Australian Defence Force support to Queensland flood relief and recovery effort; Afghanistan; Australia-United Kingdom Ministerial Consultation; Substance use within the ADF
STEPHEN SMITH: Thanks very much for turning up. I just wanted to make some remarks today about the ongoing Australian Defence Force assistance for the Queensland floods.
Firstly, can I indicate that today there has been a change of command in the Queensland Flood Assist Taskforce. Can I start by thanking and complimenting Colonel Luke Foster very much for the terrific work that he has done over the last couple of weeks. Colonel Foster will return to his ongoing duties at Enoggera Barracks in Brisbane which include very substantial and senior involvement in our preparation for operations overseas, in particular Afghanistan.
As a result of the announcement that the Prime Minister and I made last week, namely increasing and substantially changing the ADF contribution in Queensland, the command will now from today, from this morning, be taken over by Brigadier Paul McLachlan. Brigadier McLachlan is in command of 7th Brigade in Enoggera Barracks, Brisbane. He’s a very experienced and senior officer and very experienced from work particularly in Iraq.
I’ve spoken, of course, to both Colonel Foster to thank him for his terrific work and also spoken in the course of the day to Brigadier McLachlan wishing him well for the ongoing work.
Today, of course, the primary work continues. That is, cleaning up, helping to clean up in Brisbane and in Ipswich. And in Brisbane we find regular soldiers from Enoggera Barracks but also reservists from Brisbane. In Ipswich we find Defence personnel, RAAF personnel, but also Army personnel from the Amberley Base near Ipswich.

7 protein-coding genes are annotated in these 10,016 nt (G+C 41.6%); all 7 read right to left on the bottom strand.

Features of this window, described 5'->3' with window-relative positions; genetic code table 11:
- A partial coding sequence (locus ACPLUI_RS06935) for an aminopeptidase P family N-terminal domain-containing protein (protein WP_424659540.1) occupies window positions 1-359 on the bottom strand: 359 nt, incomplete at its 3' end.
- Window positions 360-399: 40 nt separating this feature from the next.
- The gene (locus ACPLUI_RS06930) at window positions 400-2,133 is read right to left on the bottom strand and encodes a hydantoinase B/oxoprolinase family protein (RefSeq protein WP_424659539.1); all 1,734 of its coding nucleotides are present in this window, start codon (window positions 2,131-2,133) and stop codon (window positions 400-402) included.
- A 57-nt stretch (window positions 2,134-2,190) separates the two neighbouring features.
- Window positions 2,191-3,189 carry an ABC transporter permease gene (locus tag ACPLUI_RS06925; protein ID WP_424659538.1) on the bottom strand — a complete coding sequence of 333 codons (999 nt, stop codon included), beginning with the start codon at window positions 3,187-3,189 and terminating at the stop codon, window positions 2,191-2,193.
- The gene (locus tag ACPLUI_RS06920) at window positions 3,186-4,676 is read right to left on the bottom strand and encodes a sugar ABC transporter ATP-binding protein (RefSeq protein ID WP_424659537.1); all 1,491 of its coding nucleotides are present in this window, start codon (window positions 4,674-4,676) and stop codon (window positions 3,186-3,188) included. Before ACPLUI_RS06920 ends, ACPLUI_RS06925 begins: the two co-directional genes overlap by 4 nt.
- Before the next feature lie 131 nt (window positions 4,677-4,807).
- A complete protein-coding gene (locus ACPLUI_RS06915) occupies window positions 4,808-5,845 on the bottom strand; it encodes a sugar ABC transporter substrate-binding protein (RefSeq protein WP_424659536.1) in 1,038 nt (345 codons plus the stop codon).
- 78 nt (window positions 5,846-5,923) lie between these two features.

As well, the search and rescue and recovery in the Lockyer Valley continues, including through the use of helicopters, water purification, and delivery of water is now becoming more important. And in recent days that contribution has been enhanced.
Very importantly, you might recall that late last week the Premier of Queensland, the Prime Minister and I indicated that the Defence Force would assist the Queensland Government in effectively the clearing or testing of the waters approaching Moreton Bay, making sure that the areas around the Port of Brisbane are clear. As a consequence of that, HMAS Huon, one of our mine hunters, is due to arrive in Brisbane tonight. And tomorrow, together with two of our hydrological survey ships, it will start a survey of the Brisbane River in the area around Moreton Bay close to the Port of Brisbane to ensure that the waterway itself is clear from underwater obstructions.
In mentioning the work that Colonel Foster has been doing, I indicated that he now returns to his regular duties, which include preparing for operations overseas, including Afghanistan. In that context, can I make some remarks about Afghanistan.